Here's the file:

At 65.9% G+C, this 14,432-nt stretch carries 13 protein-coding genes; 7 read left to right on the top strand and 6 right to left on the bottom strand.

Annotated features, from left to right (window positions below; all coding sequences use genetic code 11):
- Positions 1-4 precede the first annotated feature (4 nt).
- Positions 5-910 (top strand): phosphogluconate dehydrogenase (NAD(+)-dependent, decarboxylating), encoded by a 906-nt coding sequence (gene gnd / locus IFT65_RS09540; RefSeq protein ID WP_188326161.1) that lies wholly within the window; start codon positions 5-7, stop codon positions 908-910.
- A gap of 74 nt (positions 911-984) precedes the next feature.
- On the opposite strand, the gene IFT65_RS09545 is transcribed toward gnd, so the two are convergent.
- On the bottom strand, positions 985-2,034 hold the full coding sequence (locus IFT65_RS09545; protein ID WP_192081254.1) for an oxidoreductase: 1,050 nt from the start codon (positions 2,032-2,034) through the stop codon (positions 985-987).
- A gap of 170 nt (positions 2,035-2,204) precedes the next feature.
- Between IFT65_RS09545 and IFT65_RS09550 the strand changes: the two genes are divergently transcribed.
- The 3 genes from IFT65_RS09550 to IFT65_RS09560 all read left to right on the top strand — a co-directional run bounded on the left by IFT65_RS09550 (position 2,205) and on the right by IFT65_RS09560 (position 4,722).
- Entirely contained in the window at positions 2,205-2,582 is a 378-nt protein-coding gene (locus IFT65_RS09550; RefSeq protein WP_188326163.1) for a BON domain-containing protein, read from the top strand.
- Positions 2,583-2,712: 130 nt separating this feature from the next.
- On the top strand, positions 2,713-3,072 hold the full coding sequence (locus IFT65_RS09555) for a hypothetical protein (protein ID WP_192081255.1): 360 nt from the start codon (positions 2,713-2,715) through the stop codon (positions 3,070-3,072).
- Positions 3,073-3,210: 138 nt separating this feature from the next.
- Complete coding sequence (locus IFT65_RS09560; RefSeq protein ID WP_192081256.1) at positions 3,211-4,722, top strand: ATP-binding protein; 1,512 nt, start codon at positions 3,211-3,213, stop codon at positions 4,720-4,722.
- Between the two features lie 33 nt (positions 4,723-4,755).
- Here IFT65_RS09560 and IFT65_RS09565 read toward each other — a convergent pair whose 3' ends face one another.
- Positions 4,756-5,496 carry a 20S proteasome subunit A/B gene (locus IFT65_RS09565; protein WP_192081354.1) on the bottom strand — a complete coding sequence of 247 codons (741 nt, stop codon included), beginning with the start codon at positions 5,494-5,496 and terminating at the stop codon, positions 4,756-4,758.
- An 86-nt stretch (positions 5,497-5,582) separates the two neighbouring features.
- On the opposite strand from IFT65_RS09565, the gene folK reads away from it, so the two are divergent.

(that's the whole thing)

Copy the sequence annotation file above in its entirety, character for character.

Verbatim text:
At 65.9% G+C, this 14,432-nt stretch carries 13 protein-coding genes; 7 read left to right on the top strand and 6 right to left on the bottom strand.

Annotated features, from left to right (window positions below; all coding sequences use genetic code 11):
- Positions 1-4 precede the first annotated feature (4 nt).
- Positions 5-910 (top strand): phosphogluconate dehydrogenase (NAD(+)-dependent, decarboxylating), encoded by a 906-nt coding sequence (gene gnd / locus IFT65_RS09540; RefSeq protein ID WP_188326161.1) that lies wholly within the window; start codon positions 5-7, stop codon positions 908-910.
- A gap of 74 nt (positions 911-984) precedes the next feature.
- On the opposite strand, the gene IFT65_RS09545 is transcribed toward gnd, so the two are convergent.
- On the bottom strand, positions 985-2,034 hold the full coding sequence (locus IFT65_RS09545; protein ID WP_192081254.1) for an oxidoreductase: 1,050 nt from the start codon (positions 2,032-2,034) through the stop codon (positions 985-987).
- A gap of 170 nt (positions 2,035-2,204) precedes the next feature.
- Between IFT65_RS09545 and IFT65_RS09550 the strand changes: the two genes are divergently transcribed.
- The 3 genes from IFT65_RS09550 to IFT65_RS09560 all read left to right on the top strand — a co-directional run bounded on the left by IFT65_RS09550 (position 2,205) and on the right by IFT65_RS09560 (position 4,722).
- Entirely contained in the window at positions 2,205-2,582 is a 378-nt protein-coding gene (locus IFT65_RS09550; RefSeq protein WP_188326163.1) for a BON domain-containing protein, read from the top strand.
- Positions 2,583-2,712: 130 nt separating this feature from the next.
- On the top strand, positions 2,713-3,072 hold the full coding sequence (locus IFT65_RS09555) for a hypothetical protein (protein ID WP_192081255.1): 360 nt from the start codon (positions 2,713-2,715) through the stop codon (positions 3,070-3,072).
- Positions 3,073-3,210: 138 nt separating this feature from the next.
- Complete coding sequence (locus IFT65_RS09560; RefSeq protein ID WP_192081256.1) at positions 3,211-4,722, top strand: ATP-binding protein; 1,512 nt, start codon at positions 3,211-3,213, stop codon at positions 4,720-4,722.
- Between the two features lie 33 nt (positions 4,723-4,755).
- Here IFT65_RS09560 and IFT65_RS09565 read toward each other — a convergent pair whose 3' ends face one another.
- Positions 4,756-5,496 carry a 20S proteasome subunit A/B gene (locus IFT65_RS09565; protein WP_192081354.1) on the bottom strand — a complete coding sequence of 247 codons (741 nt, stop codon included), beginning with the start codon at positions 5,494-5,496 and terminating at the stop codon, positions 4,756-4,758.
- An 86-nt stretch (positions 5,497-5,582) separates the two neighbouring features.
- On the opposite strand from IFT65_RS09565, the gene folK reads away from it, so the two are divergent.